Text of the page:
In 1999, two years after his first album, Tao released his second album I'm OK. This album was claimed to be a best-selling album by breaking the previous record by selling 600,000 copies, yet various critics had claimed that the impact of I'm OK was not any stronger than his previous work in terms of style and arrangement.

Notable hits include:

  • Rock ballad Rain, Angeline
  • Country-flavored Small Town Girl
  • R&B-influenced Just a Friend
  • Leave, a soul number.
  • Close to You, a love ballad.
  • Tuberose, a catchy a cappella remake of a traditional Chinese song.

In this album, Tao attempted many musical styles, including, unsurprisingly, his favorite rock music. In fact, some critics have noted that each of his songs are different from one another, in terms of their style and music arrangement.

Tao was nominated for six GMA awards for I'm OK – Best Album, Best Producer, Best Singer, Best Video, Best Song and Best Song Arrangement. He only won the Best Producer Award on the GMA, but Rain later went on to win Best Chinese Video at the 2000 MTV Music Awards.

Black Tangerine (2002)


In 2002, Tao released "Black Tangerine". Some notable songs in this post-911 album, of which he derived much of his inspiration from:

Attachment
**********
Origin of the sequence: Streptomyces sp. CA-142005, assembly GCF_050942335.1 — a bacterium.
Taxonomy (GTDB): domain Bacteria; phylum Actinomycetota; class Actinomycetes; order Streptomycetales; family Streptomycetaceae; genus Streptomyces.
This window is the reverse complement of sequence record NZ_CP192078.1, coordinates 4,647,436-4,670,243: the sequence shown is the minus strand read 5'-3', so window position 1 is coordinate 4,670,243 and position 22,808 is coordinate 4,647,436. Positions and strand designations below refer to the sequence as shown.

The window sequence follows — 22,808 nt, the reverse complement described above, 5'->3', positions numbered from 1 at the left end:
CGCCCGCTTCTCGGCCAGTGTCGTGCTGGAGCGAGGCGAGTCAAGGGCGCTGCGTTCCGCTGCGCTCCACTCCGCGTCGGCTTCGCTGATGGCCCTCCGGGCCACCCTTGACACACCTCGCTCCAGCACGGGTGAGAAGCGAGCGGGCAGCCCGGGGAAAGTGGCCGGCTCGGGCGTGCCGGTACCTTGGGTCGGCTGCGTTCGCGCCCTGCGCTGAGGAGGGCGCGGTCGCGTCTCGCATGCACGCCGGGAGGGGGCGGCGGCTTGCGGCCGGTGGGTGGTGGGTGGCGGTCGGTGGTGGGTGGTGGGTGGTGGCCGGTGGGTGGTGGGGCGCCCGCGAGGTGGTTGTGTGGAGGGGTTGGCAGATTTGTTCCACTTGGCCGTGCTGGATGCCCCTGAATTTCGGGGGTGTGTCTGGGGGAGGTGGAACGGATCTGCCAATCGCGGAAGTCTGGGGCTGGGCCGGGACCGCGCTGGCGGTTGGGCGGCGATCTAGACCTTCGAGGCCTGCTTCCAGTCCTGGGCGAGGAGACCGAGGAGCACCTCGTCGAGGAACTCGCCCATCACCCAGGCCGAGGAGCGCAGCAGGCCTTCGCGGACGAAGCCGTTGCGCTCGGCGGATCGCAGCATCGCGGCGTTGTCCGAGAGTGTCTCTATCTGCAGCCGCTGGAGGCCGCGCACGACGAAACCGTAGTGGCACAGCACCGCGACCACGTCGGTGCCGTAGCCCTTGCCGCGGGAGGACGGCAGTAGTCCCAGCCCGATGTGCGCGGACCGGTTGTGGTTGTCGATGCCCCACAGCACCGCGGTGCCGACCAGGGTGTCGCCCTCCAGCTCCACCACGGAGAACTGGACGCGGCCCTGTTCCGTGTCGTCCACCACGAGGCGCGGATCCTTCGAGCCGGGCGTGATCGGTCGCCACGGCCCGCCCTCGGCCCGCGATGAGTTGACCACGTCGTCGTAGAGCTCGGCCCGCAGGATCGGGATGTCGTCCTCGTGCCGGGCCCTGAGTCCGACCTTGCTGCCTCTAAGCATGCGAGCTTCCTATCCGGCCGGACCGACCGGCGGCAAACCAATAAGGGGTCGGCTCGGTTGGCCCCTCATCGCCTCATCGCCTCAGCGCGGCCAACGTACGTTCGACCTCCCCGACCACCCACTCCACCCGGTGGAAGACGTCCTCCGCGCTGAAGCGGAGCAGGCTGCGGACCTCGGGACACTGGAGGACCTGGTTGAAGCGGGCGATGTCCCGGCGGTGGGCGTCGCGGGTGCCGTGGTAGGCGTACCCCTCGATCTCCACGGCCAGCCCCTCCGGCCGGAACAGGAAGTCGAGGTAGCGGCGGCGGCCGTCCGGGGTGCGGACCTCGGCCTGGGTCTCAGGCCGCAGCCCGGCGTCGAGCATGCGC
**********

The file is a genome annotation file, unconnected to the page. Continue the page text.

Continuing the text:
• Black Tangerine, a hard-hitting rock song.
  • Moon Over My Heart, an updated old Mandarin hit re-rendered in R&B style.
  • My Anata, a Japanese-influenced rock number.
  • Angel, a love ballad.
  • 22, a catchy tune depicting the woes of a girl in crossroads.
  • Butterfly, an under-rated song which he penned about his relationship with God.
  • Katrina, a surprise demo he wrote and sang entirely in English.
  • Dear God, a song he wrote for 911.
  • Melody, a song for a most important woman in his life.

What set Black Tangerine apart was the strong social commentary, including a track consisting of various actual Taiwanese news snippets of unrelated family tragedies and public incidents, placing the state of Taiwanese society in a somewhat negative point of view.

Dear God tells about the sadness of Tao regarding a mother of a victim who has died in 911 and stared at her son's picture and expected him to revive. Tao uses his song as weapon to bitterly criticize terrorists. Also, this song expressed Tao's voice that love was gradually neglected by this society; more and more people concern about money and drama more than love and equality today. Melody was written for his ex-girlfriend. Tao has described his feelings towards Melody through a monologue in his music video, "When you saw someone that gave you the same feeling of your first love in your sixteens, you gonna know that she is the right one". This song was one of the two songs he actually admitted to be dedicated to his ex-girlfriends.